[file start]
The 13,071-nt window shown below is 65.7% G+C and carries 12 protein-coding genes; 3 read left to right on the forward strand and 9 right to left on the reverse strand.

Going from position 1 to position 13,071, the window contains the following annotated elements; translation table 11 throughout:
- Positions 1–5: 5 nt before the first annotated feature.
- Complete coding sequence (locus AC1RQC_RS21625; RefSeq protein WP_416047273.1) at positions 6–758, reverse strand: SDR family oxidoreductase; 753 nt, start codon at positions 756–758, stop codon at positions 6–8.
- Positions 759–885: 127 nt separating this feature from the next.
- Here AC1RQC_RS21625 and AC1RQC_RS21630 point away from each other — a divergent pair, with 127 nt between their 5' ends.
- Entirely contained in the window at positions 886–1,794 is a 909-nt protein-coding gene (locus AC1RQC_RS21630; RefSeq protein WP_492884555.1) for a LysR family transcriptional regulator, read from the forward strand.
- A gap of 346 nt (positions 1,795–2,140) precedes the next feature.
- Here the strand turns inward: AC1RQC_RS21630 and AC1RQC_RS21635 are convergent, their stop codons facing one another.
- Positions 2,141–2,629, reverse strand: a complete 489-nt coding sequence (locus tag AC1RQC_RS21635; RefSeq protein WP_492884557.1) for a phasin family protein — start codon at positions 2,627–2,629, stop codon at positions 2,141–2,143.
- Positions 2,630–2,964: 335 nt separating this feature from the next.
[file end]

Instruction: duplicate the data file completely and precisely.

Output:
The 13,071-nt window shown below is 65.7% G+C and carries 12 protein-coding genes; 3 read left to right on the forward strand and 9 right to left on the reverse strand.

Going from position 1 to position 13,071, the window contains the following annotated elements; translation table 11 throughout:
- Positions 1–5: 5 nt before the first annotated feature.
- Complete coding sequence (locus AC1RQC_RS21625; RefSeq protein WP_416047273.1) at positions 6–758, reverse strand: SDR family oxidoreductase; 753 nt, start codon at positions 756–758, stop codon at positions 6–8.
- Positions 759–885: 127 nt separating this feature from the next.
- Here AC1RQC_RS21625 and AC1RQC_RS21630 point away from each other — a divergent pair, with 127 nt between their 5' ends.
- Entirely contained in the window at positions 886–1,794 is a 909-nt protein-coding gene (locus AC1RQC_RS21630; RefSeq protein WP_492884555.1) for a LysR family transcriptional regulator, read from the forward strand.
- A gap of 346 nt (positions 1,795–2,140) precedes the next feature.
- Here the strand turns inward: AC1RQC_RS21630 and AC1RQC_RS21635 are convergent, their stop codons facing one another.
- Positions 2,141–2,629, reverse strand: a complete 489-nt coding sequence (locus tag AC1RQC_RS21635; RefSeq protein WP_492884557.1) for a phasin family protein — start codon at positions 2,627–2,629, stop codon at positions 2,141–2,143.
- Positions 2,630–2,964: 335 nt separating this feature from the next.